I love a sea of red and white Maple Leafs.
July seems to dawn bathed in the symbol of our Canadian union and people show their nationalist pride in clothing choices and lawn ornaments and of course by hoisting the Maple Leaf in celebration.
We are Canadian.
What it means to be Canadian seems to be changing.
Stepping out of the arena for a moment to look from the sidelines, and it is hard to watch as our countrymen – friends, families, jovial acquaintances – move to their respective corners of belief and try to shut down the voices of those who disagree with their own viewpoint. We have become aggressively single-minded in our determination to shut others out.
I still grapple with what has changed our ability to listen to another differing opinion. I think social media and the rise of countless individual voices has much to do with it. Suddenly everyone has a platform to divulge the very minutiae of each thought they have, and are certain that the world holds its breath to hear what they have to say.
But I’m less concerned with the need for every single person to speak.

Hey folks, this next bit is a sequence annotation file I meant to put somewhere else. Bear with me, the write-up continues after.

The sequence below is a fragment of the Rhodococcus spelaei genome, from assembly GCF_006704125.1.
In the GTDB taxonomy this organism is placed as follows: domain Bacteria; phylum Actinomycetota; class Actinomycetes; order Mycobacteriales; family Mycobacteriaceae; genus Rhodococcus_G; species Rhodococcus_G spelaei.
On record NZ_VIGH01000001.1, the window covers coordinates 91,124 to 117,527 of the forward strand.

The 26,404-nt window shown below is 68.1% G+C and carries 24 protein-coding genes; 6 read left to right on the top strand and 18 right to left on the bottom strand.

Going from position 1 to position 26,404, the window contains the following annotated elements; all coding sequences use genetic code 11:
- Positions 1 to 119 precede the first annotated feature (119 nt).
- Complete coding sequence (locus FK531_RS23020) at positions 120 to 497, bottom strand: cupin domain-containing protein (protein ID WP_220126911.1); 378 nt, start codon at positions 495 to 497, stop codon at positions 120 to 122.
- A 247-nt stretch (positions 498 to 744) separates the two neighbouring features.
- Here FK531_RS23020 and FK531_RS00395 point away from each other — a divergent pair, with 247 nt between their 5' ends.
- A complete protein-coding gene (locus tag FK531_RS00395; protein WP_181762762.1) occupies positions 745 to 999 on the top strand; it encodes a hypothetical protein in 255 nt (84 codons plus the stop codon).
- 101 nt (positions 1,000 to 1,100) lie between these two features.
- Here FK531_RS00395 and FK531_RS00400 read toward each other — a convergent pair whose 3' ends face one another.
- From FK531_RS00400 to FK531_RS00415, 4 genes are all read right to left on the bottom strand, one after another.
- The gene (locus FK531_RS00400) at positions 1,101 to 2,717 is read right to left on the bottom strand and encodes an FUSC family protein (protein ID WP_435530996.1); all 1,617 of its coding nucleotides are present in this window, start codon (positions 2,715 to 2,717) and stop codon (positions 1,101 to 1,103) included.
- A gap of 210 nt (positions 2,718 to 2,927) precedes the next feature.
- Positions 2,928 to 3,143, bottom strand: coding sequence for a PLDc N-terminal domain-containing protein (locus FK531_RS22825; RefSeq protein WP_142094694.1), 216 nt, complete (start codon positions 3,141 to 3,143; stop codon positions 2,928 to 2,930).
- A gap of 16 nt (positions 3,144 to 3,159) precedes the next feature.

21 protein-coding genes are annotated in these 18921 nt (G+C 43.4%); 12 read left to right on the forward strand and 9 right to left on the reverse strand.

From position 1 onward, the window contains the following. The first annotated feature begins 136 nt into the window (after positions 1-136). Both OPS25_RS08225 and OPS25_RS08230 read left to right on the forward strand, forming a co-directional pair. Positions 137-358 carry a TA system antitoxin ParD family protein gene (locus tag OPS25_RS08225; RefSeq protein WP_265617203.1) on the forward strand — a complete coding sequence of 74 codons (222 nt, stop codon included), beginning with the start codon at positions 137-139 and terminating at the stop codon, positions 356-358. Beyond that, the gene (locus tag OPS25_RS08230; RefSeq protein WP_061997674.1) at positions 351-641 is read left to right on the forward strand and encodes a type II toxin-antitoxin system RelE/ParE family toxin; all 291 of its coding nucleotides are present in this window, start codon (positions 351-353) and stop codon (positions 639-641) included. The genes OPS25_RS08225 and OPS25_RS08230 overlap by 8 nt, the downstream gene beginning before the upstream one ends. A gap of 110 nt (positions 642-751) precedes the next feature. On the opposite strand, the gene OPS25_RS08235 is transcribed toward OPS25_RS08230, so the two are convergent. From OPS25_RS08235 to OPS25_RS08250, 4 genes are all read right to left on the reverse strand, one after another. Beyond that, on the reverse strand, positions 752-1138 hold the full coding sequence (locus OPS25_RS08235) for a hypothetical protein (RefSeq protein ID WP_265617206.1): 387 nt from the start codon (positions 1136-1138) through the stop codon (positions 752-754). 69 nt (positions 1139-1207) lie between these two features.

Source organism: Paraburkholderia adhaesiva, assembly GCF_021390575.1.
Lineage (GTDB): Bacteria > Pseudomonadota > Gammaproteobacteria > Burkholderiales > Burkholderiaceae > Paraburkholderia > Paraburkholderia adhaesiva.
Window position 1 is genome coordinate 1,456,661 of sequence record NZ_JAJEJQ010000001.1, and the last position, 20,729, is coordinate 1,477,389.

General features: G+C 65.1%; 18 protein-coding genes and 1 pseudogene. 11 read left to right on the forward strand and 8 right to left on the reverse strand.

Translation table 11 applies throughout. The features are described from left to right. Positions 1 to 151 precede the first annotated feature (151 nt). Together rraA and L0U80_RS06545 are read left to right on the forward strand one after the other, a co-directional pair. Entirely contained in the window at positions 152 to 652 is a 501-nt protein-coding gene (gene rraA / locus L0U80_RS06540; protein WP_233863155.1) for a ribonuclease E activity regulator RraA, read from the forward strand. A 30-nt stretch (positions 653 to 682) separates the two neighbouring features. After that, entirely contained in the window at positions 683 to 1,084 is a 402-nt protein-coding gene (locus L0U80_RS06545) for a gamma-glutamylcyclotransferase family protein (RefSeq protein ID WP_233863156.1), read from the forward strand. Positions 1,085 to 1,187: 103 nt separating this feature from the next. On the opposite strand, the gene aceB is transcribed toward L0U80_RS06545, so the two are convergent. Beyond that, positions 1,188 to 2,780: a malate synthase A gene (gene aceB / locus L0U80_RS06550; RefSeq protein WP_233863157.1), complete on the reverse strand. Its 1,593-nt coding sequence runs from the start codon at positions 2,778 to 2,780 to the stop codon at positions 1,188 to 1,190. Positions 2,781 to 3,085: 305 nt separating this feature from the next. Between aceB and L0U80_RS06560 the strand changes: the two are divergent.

I’m far more distressed by the new trend to silence those with whom we disagree.
Working at a media outlet provides a particularly sharp perspective on the issue of free speech.
Readers will come forward to support or dispute almost anything I have written in this space. People were outraged over my support of legalized marijuana. Others viewed my supplying of pizza and donuts to my aging father as elder abuse. They are all entitled to have, and voice, and share their opinions with this paper. That’s what we do. We open dialogue. We are the forum for thought and debate and the pursuit of truth.
A free press is one of the foundations of a democratic society. It provides the checks and balances, and it allows its readership to play a role in that.
Canadians who have fought and died to protect a free and democratic society did so, not to protect their own specific views, but rather to protect that right for all of us -- to have and share and live within a framework that allows us all to have our own views.
And we are tearing that down.
We are not honouring that sacrifice.
Every time we move to silence another. Every time we shame someone for not sharing our viewpoint. Every time we cannot listen, and hear, someone who doesn’t agree with the way we see an issue –federal, provincial or municipal representation, life or choice, single-use plastic, sexual orientation, dietary choices, child-rearing, education – we chip away at the foundation of who we fought to become.
We must speak up to disagree. We must shout, if necessary.
There are hate speech laws at work on a larger scale on a regular basis in the courts.
But we do not have to silence each other, to throw out the newspapers and choose for others what they can or cannot read. It does not fall to each of us to be the censor for others.
It is in this way that we fail. And it is in this way that the Maple Leaf will fall.